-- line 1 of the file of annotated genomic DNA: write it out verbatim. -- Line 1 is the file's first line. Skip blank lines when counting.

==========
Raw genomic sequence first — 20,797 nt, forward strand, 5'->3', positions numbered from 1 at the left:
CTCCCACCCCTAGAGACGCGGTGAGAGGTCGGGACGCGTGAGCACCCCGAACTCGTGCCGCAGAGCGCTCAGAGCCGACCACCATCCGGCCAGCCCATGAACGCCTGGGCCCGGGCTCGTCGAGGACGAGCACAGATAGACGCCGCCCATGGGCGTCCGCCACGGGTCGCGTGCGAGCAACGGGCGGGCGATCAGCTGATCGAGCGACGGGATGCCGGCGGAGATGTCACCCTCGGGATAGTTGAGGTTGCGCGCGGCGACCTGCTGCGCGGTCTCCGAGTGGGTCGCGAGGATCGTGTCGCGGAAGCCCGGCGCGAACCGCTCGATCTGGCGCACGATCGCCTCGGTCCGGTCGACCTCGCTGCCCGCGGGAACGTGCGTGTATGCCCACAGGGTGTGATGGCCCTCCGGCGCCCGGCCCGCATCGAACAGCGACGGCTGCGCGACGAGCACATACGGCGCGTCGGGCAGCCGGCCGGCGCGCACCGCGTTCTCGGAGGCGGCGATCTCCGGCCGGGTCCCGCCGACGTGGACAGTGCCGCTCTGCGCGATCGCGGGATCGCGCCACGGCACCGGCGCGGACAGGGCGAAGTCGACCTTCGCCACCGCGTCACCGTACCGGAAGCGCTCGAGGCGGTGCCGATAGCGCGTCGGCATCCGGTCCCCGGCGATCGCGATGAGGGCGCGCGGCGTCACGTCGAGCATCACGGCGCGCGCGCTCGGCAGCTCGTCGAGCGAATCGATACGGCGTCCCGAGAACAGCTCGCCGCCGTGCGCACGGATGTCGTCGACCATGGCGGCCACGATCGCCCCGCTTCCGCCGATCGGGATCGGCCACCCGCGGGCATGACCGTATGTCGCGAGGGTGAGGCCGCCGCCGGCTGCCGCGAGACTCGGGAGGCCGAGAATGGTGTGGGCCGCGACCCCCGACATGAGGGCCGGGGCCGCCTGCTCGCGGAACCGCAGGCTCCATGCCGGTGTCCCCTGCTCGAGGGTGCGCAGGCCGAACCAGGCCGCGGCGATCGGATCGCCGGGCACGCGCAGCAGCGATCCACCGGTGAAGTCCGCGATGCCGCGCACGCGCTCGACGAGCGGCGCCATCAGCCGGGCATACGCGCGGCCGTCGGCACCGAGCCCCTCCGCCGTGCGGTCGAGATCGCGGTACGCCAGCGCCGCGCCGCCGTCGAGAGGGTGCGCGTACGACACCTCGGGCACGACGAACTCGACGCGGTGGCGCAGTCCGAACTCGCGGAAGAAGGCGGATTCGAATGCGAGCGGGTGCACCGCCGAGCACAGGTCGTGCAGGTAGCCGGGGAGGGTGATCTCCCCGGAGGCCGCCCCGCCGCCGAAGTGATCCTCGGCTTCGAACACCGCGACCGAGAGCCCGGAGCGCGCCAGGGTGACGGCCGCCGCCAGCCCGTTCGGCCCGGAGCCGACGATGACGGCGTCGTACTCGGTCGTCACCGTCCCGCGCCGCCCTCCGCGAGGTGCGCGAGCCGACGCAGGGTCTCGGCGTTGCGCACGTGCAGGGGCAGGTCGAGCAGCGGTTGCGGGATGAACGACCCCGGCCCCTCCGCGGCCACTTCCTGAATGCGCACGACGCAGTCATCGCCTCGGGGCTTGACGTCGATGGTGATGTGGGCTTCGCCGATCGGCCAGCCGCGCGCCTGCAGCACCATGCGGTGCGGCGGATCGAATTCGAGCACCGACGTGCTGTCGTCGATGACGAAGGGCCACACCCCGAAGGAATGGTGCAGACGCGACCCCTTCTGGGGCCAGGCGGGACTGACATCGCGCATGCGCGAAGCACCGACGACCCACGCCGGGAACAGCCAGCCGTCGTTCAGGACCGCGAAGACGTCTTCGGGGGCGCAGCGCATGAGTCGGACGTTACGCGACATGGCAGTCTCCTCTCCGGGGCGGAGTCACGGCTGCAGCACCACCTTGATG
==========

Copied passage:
Raw genomic sequence first — 20,797 nt, forward strand, 5'->3', positions numbered from 1 at the left: